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Recovery Consciousness: Incorporating Buddhist Ideals

Recovery Consciousness: Incorporating Buddhist Ideals

You may know the 12 steps through AA or NA . These steps can be applied to any organization or group. Most religions have taken the 12 steps and given them a spin, incorporating their ideals. This makes for a creative and personalized way to relate and integrate into your life. Below are the 12 steps adapted to fit Buddhism. Perhaps you may find some connection to this version of the well-known steps.

12 Words that Redefine Sobriety

12 Words that Redefine Sobriety

There are times when the question “What do you mean you don’t drink? Why not??” comes up. Recognizing that not everyone gets it, and I really don’t feel the need to explain anymore, I still sometimes want to say, “No, really it’s OK, in fact it’s better than OK – being a sober alcoholic in recovery is magical, it’s beyond my wildest dreams.” I looked up the definition of “sobriety.” No wonder people are distressed for me. Words like: somberness; solemnity; seriousness; sedateness; staidness; subdued; grave demeanor were there.

An Extraordinary Life in Sobriety

An Extraordinary Life in Sobriety

At New Thought Sobriety, we are great fans of Tommy Rosen––author, yoga teacher, and founder of Recovery 2.0! Tommy was interviewed this week on The SHAIR Podcast, and we are excited to re-post that episode for our followers. How can a person can get from a rock bottom life in addiction to an extraordinary life in sobriety? Just listen to Tommy Rosen’s story of true transformation.

Overcoming Complacency

Overcoming Complacency

In order to avoid one of the biggest threats in long term sobriety you are going to have to use a proactive approach to your recovery. This has to happen on a day-to-day basis, even after having been clean and sober for years or decades. The threat is complacency: You tend to get lazy as you rack up more and more clean time and you get more and more comfortable living the sober life. Suddenly you no longer have to push yourself nearly as hard as you once did in order to maintain sobriety. Living sober becomes familiar, easy, more automatic.

Anger – A Tool Not a Lifestyle

Anger – A Tool Not a Lifestyle

Did anger ever used to sneak up and overtake you? Does it still sometimes? Learning to feel the full range of emotions means also learning what to do with them once felt… Fear, rage, and shame. These were the dominant emotions in my home growing up. Healthy modeling of how to express anger I do not recall. Anger was at times downplayed or denied; other times fire-breathing and frightening. So I am still fine tuning my anger-expressing skills. Actually even identifying and feeling anger. For me the learning experience is (a) how not to repress it– and (b) then what?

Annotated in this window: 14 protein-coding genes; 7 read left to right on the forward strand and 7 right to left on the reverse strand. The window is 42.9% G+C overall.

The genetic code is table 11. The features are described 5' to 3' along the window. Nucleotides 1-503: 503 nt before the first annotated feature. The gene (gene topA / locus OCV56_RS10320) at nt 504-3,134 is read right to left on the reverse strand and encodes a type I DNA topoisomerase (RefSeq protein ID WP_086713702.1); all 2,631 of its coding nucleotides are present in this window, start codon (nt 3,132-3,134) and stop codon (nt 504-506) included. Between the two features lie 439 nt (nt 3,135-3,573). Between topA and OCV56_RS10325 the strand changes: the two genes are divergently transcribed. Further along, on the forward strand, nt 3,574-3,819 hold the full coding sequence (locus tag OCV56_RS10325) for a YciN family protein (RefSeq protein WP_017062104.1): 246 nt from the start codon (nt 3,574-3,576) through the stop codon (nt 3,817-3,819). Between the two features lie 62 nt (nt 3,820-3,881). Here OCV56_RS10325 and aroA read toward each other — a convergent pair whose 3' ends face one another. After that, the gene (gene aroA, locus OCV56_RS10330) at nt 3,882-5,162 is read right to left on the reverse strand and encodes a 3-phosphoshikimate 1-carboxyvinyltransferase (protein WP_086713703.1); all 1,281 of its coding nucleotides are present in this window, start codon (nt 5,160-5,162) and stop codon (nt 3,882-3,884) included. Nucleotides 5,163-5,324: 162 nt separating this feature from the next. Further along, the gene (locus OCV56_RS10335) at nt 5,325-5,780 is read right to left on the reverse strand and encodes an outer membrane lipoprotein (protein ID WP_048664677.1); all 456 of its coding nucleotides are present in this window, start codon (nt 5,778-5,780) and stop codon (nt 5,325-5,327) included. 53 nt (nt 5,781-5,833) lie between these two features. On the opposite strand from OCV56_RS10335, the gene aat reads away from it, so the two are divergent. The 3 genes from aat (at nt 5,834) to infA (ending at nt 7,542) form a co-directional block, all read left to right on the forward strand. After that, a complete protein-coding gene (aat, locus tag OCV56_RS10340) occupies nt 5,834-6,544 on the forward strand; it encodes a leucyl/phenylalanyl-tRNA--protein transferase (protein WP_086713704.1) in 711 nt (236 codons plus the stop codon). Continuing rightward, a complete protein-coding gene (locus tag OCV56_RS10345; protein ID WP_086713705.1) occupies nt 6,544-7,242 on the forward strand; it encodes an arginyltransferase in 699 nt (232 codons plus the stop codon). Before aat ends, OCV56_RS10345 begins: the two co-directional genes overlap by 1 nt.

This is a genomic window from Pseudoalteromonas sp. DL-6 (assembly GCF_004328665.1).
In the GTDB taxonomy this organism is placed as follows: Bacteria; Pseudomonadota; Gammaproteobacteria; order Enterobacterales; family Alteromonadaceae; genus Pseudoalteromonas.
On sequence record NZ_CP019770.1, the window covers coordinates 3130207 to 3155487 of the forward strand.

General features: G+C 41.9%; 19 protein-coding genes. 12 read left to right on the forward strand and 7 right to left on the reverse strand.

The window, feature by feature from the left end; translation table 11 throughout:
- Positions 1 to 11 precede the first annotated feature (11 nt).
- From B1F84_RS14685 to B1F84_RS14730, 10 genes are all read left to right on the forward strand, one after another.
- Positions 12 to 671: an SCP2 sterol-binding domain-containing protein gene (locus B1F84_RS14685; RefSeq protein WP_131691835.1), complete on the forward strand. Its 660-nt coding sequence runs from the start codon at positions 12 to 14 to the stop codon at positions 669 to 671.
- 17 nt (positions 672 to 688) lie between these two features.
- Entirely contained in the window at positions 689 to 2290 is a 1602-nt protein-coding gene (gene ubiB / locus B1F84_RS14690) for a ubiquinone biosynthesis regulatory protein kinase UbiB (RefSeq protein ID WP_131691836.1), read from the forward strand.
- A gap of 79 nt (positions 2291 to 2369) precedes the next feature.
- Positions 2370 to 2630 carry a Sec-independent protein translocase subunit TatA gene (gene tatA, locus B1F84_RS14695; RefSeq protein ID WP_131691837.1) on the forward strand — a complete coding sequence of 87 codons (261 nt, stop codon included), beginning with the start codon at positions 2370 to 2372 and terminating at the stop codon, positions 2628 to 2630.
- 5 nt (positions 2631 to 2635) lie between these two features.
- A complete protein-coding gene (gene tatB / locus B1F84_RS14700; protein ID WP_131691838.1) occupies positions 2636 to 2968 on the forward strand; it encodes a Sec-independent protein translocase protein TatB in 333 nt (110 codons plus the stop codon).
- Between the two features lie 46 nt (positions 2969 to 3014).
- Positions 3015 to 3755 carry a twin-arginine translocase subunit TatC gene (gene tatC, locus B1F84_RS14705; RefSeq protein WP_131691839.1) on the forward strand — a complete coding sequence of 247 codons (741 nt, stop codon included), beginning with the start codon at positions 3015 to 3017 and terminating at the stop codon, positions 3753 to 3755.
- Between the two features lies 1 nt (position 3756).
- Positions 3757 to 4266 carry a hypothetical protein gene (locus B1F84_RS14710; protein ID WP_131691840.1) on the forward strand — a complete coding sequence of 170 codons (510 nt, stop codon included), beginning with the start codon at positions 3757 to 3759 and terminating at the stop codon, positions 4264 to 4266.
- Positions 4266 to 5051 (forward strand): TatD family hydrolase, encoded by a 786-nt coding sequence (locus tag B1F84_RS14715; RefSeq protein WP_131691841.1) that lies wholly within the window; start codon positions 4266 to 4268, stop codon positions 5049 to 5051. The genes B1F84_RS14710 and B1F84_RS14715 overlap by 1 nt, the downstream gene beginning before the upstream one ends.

Recovery Consciousness: Building Healthy Habits

Recovery Consciousness: Building Healthy Habits

The goal of recovery isn’t simply “clean and sober” living—although that’s a very important component—but also creating a stable, strong foundation on which to rebuild your life. It takes most people between two and six months—66 days is average—to form a new habit. Fortunately most experts agree that creating new, healthy habits isn’t an “all or nothing” proposition. If you’re in recovery and seeking to adopt and incorporate healthy habits to help you maintain your sobriety, we’ve got some great ideas for you.

Serenity by the Sea

Serenity by the Sea

I am reveling in the month that marks my eighth year of Recovery. All the clichés people state when they take a chip or cake, like “I can’t believe it. I couldn’t have gone eight hours back in the day…” All true for me. However trite it sounds, it’s in the simplicity of the words we say, backed by the depth of the principles we “practice practicing” in all our affairs that make the difference from being a victim of our challenges to living victoriously, authentically, and happily – ever after!